Yesterday I wrote about Erin Burnett’s classy encounter on CNN with Israeli ambassador Ron Dermer, who angrily accused the network of failing to state that Hamas had put weapons in U.N. schools in reporting that Israel had struck a U.N. school in northern Gaza, killing 16. Mediaite has the video here.
Well to her credit, Burnett returned to the report last night, and said that Dermer misrepresented the network. And in the process she got Michael Oren, Dermer’s successor, to assert that Hamas strategy is to “drag Israel” into Gaza and “get Israel to kill large numbers of civilians.” (Shades of Golda Meir saying the Arabs force Israelis “to kill their children.”)
The backstory. On Thursday, Dermer said:
Listen Erin… Do you not think that it’s relevant to report on CNN that the secretary-general of the United Nations warned against the use of schools [for caching weapons]… I’ve been listening for two hours of reports on CNN. I have seen split screens, horrible pictures that any decent human being would be horrified by. I have not seen a single person say what I just said to you now. I think that does a disservice… There must be outrage by the world at Hamas.
And Burnett responded:
Ambassador… here’s my question, and the reason that we’re showing these pictures, because these are dead children. Would Israel have taken the time to confirm that those children were out of the school before you fired, sent someone in to look, or do you think it’s ok that you issued the warning and then just went ahead and fired [figuring] that’s their problem?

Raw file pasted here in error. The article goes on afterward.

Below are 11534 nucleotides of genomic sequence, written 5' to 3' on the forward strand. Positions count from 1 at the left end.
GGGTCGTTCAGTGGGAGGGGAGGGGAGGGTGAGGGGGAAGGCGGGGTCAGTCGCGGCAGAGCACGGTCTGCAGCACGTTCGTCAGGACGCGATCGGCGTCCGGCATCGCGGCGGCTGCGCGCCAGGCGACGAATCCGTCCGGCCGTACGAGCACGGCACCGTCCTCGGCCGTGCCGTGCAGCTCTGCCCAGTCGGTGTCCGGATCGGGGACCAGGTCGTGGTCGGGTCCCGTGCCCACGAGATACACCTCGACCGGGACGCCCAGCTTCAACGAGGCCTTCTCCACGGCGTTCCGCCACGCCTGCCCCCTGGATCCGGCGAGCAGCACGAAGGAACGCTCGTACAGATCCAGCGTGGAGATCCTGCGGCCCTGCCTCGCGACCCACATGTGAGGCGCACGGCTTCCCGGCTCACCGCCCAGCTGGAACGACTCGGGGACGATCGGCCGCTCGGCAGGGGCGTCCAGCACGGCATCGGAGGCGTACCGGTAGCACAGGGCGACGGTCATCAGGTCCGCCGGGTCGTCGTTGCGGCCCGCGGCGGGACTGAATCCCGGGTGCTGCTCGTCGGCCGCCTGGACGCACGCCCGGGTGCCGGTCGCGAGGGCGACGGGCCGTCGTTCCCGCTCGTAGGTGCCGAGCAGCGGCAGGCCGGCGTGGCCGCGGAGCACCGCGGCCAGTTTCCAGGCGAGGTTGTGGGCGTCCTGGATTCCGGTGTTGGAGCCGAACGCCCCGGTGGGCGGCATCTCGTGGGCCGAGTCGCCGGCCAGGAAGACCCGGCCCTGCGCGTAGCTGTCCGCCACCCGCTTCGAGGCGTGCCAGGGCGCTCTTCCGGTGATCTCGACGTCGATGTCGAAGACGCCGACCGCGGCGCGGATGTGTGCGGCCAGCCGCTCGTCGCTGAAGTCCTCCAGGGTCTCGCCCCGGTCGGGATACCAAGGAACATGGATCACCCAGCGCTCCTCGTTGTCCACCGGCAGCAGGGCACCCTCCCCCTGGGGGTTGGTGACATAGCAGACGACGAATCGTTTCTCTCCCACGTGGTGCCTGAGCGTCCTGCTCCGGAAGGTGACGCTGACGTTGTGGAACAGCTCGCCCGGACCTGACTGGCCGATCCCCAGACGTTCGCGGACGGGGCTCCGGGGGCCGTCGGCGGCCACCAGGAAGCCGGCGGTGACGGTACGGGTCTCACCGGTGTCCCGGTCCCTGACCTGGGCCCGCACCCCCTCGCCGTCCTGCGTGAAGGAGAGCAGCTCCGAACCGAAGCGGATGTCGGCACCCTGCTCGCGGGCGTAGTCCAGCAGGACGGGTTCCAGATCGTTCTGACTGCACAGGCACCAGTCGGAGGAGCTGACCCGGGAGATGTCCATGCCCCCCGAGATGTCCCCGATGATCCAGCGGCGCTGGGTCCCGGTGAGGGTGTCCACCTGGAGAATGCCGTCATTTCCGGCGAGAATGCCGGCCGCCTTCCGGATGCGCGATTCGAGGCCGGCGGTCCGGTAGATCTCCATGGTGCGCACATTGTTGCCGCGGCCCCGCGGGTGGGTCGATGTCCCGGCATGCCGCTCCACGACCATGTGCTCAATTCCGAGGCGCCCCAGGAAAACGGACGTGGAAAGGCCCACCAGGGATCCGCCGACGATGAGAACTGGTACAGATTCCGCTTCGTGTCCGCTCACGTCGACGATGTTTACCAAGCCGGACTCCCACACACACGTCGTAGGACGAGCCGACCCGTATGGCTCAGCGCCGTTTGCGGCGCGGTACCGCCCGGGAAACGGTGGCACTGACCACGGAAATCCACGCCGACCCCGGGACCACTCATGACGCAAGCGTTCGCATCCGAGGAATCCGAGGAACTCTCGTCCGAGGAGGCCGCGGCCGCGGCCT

Dermer said, in part:
Don’t get me wrong. I’m not blaming the media for showing the pictures. I’m blaming the media for not connecting the dots… The outrage of the world has to be turned on Hamas.
Last night Burnett returned to the story, and said that CNN did report the UN’s assertion that Hamas had put rockets in UN schools. Twice in fact. So Dermer was wrong.
Dermer wasn’t available, but Burnett raised former Israeli ambassador Oren (another immigrant from the US to Israel, and awake at 2 in the morning to handle the incoming) if CNN’s coverage was fair. He said:
Israel is facing an enemy in Hamas which has not only military tactics but it has a media strategy.. Media is very much part of this conflict. Hamas knows that it can’t destroy Israel by its rockets and tunnels… Israel is not going to be wiped off the map by Hamas. What Hamas does want to do is drag Israel into a conflict in Gaza to get Israel to kill large numbers of Palestinian civilians. Journalists quite naturally will want to capture those images. The images are tragic, they are lurid, but they also make headlines and broadcast [unintelligible]. Hamas has no compunction whatsoever about putting bodies on air. Israel doesn’t even allow the photographs of injured Israeli soldiers to be broadcast…. Hamas hopes, the reason for this– … that translates into international pressure, riots on the streets of Europe, and it ends up in the Security Council, it ends up in the Human Rights commission, and Israel gets condemned, it gets sanctioned, and then Israel can’t defend itself. That is the ultimate goal of the tactic.
Burnett turned to CNN correspondent Karl Penhaul. He said:
I think that any reporter and any of our colleagues would believe that it was obscene to suggest that we are showing the bodies of wounded, the dead and the dying, to make headlines. That I don’t believe is the case with any of the CNN teams or with any of our journalistic colleagues here in this region. Certainly at no time have we received any instructions from any of the militant factions in Gaza telling us what we can take pictures of or what we can’t take pictures of… [W]e are under no pressure either to or not to film any patients, to film children, or not to film children…
Penhaul then cited the Geneva conventions and the protection of civilians near military installations– whether or not armed forces issue “warnings” before attacking the civilian settings. He was suggesting that Israel was violating international law.
Amazingly, there was no time for Michael Oren to respond.